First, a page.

ERIC Number: ED281621
Record Type: RIE
Publication Date: 1987-Apr
Reference Count: 0
Family Interaction Predictors of Competence in Late Adolescence.
Ferguson, Lucy Rau
Measures of family interaction from the preschool and early adolescent periods are examined as predictors of competence in late adolescence. Data on which this report is based are drawn from a longitudinal study initiated by Jack and Jeanne Block almost 20 years ago which included 51 males and 52 females. Measures of competence include an intelligence quotient, high school grade point average, and indices of ego-resilience and identity achievement derived from the California Q-sort. Mother-child and father-child interaction at the child's fifth year of age, in four problem solving tasks, were rated using the Teaching Strategies Q-sort. The family interaction Q-sort assessed mother-child, father-child, and spousal interaction in problem solving at the children's thirteenth year. Preschool mother-child interaction had long-term predictive significance for intelligence and ego-development in late adolescence. Father-child interaction was unrelated to intelligence in either sex, and predicted ego-development only for males. Early father-child interaction predicted achievement, especially among males. Correlates of girls' grade point average show discontinuity between beginning and end of high school. Interaction with same-sex parent in dyadic situations was more predictive of later competence, while influence of opposite-sex parent emerged in triadic situations. Spousal interaction was strongly associated with girls' intelligence quotient and boys' achievement. (RH)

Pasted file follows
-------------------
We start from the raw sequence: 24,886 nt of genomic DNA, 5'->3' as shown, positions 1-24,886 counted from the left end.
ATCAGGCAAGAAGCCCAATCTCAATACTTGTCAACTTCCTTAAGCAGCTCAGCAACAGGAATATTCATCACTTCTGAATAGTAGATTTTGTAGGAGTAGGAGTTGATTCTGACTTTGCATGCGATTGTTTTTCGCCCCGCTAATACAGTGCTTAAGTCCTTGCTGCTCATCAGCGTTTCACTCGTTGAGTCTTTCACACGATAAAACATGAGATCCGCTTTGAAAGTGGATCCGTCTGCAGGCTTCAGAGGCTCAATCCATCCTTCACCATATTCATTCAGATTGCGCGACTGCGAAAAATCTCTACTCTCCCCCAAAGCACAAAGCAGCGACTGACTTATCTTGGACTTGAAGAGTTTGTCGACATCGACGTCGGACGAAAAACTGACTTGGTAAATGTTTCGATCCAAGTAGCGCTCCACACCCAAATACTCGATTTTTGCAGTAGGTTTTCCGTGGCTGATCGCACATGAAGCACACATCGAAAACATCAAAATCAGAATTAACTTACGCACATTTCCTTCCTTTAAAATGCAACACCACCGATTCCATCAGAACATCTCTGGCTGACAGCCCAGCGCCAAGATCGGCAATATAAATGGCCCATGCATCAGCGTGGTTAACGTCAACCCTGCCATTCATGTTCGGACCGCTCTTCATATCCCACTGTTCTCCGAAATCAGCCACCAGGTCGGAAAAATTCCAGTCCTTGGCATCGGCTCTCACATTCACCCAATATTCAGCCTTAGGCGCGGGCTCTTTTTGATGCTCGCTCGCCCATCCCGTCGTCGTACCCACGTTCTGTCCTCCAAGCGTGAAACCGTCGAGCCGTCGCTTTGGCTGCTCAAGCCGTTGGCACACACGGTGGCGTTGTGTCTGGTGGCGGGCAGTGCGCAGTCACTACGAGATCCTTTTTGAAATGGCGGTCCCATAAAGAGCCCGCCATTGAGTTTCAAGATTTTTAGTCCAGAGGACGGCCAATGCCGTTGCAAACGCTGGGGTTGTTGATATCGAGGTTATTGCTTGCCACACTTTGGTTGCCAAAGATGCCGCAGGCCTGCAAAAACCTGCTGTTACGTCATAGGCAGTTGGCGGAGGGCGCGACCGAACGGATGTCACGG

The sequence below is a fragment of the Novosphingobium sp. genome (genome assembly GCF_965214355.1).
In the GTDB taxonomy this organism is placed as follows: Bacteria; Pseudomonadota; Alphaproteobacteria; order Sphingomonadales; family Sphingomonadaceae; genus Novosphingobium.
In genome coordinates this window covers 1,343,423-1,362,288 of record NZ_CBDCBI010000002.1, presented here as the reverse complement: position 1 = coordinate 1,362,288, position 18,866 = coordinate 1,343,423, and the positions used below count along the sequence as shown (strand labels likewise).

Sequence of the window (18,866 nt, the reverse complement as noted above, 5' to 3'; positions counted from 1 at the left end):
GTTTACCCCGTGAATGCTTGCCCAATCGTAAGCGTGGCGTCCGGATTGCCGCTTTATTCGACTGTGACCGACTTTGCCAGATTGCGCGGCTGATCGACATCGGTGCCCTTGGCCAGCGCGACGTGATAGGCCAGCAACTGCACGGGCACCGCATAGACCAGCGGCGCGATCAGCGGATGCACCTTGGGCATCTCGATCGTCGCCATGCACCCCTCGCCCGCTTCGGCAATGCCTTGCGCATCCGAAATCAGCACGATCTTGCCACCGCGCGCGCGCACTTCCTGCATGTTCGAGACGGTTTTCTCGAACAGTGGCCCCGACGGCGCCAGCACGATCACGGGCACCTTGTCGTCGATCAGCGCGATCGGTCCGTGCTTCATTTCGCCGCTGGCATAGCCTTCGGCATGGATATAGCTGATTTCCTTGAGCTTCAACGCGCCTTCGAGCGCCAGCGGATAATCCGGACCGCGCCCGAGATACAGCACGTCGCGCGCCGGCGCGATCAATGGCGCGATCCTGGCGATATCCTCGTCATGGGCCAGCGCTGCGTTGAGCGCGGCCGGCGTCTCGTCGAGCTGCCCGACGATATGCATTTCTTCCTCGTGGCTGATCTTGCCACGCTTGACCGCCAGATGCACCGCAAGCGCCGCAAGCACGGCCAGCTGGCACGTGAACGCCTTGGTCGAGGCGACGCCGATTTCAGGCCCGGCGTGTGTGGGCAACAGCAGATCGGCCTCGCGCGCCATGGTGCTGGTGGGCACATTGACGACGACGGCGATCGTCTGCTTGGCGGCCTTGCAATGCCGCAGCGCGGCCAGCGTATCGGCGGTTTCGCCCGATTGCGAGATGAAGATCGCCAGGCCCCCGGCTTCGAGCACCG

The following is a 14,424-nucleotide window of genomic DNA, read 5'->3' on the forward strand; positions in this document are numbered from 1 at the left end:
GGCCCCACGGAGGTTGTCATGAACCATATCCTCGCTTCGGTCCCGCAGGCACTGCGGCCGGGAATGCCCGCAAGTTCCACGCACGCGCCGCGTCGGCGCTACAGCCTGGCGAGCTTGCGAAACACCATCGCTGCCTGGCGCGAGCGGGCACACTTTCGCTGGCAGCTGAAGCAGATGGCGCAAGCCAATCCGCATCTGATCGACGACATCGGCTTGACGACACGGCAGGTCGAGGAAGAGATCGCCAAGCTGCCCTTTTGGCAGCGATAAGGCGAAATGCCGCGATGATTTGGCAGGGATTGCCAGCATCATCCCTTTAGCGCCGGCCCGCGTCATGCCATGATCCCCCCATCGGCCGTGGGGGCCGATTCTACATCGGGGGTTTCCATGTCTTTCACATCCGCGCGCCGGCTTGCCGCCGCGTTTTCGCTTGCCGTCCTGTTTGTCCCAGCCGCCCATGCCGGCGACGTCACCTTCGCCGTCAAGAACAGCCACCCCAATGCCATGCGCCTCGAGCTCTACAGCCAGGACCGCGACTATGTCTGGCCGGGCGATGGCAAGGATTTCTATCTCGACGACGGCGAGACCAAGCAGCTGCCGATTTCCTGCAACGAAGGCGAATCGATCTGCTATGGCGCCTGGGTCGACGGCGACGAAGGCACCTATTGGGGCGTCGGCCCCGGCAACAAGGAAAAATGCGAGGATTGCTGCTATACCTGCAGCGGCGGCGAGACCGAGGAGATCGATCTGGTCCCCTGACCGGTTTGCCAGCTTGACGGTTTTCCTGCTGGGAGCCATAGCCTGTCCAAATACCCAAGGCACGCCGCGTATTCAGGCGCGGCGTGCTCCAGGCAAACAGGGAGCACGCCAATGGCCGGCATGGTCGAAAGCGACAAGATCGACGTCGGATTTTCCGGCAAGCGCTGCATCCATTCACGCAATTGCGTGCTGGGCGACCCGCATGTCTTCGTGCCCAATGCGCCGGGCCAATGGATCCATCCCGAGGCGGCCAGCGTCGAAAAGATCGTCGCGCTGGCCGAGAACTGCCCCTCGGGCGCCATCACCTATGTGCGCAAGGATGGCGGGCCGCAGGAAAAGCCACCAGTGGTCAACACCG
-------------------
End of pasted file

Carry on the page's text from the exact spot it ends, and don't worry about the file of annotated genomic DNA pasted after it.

Publication Type: Reports - Research; Speeches/Meeting Papers
Education Level: N/A
Authoring Institution: N/A
Note: Paper presented at the Biennial Meeting of the Society for Research in Child Development (Baltimore, MD, April 23-26, 1987).